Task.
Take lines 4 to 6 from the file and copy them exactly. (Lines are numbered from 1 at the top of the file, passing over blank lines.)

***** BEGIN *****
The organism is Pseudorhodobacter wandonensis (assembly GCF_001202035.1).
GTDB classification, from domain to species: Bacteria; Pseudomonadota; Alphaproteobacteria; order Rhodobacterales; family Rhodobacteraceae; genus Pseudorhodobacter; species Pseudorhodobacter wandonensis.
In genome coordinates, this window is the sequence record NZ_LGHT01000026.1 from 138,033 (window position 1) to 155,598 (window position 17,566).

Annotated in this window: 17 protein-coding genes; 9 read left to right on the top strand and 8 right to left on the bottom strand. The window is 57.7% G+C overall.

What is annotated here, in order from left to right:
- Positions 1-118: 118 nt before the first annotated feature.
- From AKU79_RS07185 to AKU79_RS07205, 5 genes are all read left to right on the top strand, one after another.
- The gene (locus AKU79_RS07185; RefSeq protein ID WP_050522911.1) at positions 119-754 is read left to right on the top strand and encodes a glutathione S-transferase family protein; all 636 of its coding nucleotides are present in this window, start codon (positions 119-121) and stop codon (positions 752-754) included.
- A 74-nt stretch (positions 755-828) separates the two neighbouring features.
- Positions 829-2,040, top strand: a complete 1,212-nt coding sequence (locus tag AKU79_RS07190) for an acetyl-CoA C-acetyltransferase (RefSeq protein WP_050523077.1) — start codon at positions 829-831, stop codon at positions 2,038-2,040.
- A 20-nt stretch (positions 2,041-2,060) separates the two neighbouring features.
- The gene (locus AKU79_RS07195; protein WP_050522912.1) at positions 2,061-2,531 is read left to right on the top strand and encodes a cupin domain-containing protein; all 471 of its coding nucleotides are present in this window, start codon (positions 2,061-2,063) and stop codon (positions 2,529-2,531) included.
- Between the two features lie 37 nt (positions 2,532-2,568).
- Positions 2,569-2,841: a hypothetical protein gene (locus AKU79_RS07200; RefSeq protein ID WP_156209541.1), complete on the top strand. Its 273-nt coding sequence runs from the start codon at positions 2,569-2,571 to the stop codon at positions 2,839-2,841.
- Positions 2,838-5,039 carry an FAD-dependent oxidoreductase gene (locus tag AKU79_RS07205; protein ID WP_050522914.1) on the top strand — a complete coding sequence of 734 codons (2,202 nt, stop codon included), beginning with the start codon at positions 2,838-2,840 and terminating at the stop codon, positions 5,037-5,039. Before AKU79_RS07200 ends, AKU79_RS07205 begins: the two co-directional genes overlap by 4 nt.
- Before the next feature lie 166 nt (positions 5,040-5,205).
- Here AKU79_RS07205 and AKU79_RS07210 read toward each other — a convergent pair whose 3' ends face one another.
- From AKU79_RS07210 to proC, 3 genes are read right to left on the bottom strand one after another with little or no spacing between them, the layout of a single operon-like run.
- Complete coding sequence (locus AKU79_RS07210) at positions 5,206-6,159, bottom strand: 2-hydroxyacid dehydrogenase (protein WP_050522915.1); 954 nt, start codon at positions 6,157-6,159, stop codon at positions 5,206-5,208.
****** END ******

Annotated in this window: 17 protein-coding genes; 9 read left to right on the top strand and 8 right to left on the bottom strand. The window is 57.7% G+C overall.

What is annotated here, in order from left to right:
- Positions 1-118: 118 nt before the first annotated feature.